2012 U.S. Blackouts

Some other notable blackouts that did not directly affect as many people as those above but which had a strong impact on key economic areas of the U.S. include two from just the past year:

East Coast United States, July 2012

This was the largest non-hurricane blackout in history for the United States. Caused by several violent storms, four states and the District of Columbia were affected. Call centres were out of commission for emergencies and petrol (gas) stations were closed down.

The government requested that people conserve water due to sewage plants being out of operation. To make things even worse, many people had to suffer through a heatwave that followed the storms with no air conditioning. [Editor’s note: one of our writers was in that boat! Not fun.]

East United States, October 2012

The East Coast of the United States got hit with a second outage, this time in New York and other areas that were affected by Hurricane Sandy. Millions were without power for days; over 250,000 homes were affected in New York City alone. For the entire state, over one million were without power, while 14 states had some outage of power from the storm.

The state least affected was North Carolina, with 6,600 homes without power. Some homes were still without power two weeks after the storm, right when a large snowstorm hit the area, further complicating clean-up operations.


Blackouts can last from a few hours to over a week, depending on the cause and the infrastructure of the nation in question. Regardless of how long they last, the resulting damage can be widespread and severe. For more information on how to cope with a blackout by using emergency power, visit Mather and Stuart.

Check out our new 93-page EV report, based on over 2,000 surveys collected from EV drivers in 49 of 50 US states, 26 European countries, and 9 Canadian provinces.


About the Author

is many, many people. We publish a number of guest posts from experts in a large variety of fields. This is our contributor account for those special people. :D

  • Pingback: Marcacci Communications()

  • Lundberg

    Nuclear power is sometimes a cause of blackouts, because a scram is ususally not anticipated and can mean that 1000 megawatt is lost from one second to the next. Reactor also tend to trip if the grid is unstable. It is difficult to bring the reactor to a state where it supplies steam for its own needs, no more, no less. If this state “in-house turbine” is not achieved, the reactor will be down for several hours.

    Nuclear power explains much for the two biggest blackouts we have had in Sweden in for a very long time, in 1983 and 2003. The first one was not caused by nuclear, but was much aggravated by it.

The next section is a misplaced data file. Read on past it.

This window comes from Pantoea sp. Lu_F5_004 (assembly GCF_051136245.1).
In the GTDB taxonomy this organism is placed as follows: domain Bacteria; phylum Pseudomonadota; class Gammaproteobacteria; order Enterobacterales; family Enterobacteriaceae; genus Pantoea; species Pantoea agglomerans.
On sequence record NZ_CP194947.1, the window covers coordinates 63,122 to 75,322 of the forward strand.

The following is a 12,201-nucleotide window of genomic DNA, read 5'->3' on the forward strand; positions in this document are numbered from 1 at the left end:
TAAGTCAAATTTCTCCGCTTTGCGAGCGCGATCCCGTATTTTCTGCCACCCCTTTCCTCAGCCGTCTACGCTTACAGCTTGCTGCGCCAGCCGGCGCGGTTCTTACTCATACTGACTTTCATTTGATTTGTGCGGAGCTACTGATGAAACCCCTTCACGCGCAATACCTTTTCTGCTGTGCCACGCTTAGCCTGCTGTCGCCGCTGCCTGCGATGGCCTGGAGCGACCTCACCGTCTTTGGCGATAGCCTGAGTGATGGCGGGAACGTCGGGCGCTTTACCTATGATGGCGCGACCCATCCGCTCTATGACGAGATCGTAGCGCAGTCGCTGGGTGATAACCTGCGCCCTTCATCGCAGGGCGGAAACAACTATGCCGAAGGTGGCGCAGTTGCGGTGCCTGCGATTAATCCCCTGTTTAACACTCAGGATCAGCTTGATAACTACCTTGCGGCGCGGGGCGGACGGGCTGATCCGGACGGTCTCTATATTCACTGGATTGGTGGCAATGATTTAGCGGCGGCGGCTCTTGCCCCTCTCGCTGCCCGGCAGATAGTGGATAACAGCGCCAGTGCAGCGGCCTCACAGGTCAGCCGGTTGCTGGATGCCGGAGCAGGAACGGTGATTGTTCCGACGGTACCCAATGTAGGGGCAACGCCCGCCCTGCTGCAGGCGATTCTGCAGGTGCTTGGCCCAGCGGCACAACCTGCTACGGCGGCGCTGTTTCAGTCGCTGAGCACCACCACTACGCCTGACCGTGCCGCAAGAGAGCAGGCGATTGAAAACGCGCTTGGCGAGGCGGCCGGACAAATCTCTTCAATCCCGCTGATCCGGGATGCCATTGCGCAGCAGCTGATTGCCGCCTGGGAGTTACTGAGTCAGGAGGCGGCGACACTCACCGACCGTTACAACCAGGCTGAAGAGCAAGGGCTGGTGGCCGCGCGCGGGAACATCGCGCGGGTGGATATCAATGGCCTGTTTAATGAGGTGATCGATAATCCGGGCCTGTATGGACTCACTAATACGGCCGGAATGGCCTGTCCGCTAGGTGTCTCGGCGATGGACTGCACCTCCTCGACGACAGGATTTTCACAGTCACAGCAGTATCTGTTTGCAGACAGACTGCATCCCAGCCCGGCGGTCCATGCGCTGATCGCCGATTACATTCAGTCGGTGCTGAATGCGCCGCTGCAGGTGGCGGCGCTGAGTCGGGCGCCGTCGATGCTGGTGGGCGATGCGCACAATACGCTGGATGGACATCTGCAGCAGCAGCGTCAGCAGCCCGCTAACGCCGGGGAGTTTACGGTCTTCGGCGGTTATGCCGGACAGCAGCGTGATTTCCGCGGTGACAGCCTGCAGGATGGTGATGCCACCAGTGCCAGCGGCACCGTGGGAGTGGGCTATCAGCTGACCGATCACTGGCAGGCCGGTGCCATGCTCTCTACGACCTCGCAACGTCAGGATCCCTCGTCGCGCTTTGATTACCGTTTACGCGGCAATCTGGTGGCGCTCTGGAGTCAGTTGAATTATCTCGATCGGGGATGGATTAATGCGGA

Is this a general pattern or not, for example in India 2012?

    • I’m not sure of any links between actual blackouts and nuclear, but nuclear clearly has some big weak spots that hardly get any mention. A decentralized grid is much safer and more stable. I know US security forces have been pushing for more decentralization and microgrids. Of course, behemoth nuclear power plants don’t fit that bill. They also have very long start & stop times, which causes problems with a grid increasingly focused on variable renewable resources.

  • jonesey jonesey

    July 2012 “the largest non-hurricane blackout in history for the United States”? Have we forgotten August 2003 already? 1965? Even the September 2011 Southwest blackout was about the same size as July 2012.

    And the India blackout was the largest in world history by a factor of about 6, not just in the last 10 years in India.

    Any of this information could have been fact-checked with a quick visit to Wikipedia:


    I’m finding that CleanTechnica is a mix of articles, some loaded with information and facts that I can’t find anywhere else, and some that are pure WTF that appear to be copied and pasted with no fact-checking or thought put into them at all. I prefer the former type.

    • Will try to do better on the fact-checking. Editing 10-15 articles a day (on top of plenty of other duties) and not being a specialist in every single one results in some things slipping through the cracks. Thanks for the info here — will try to get the post corrected.

    • extensively updated now. i will try to be *much* more attentive with these guest posts, which are often the ones that are on subjects I don’t follow as closely. thanks again for the note.

Back to Top ↑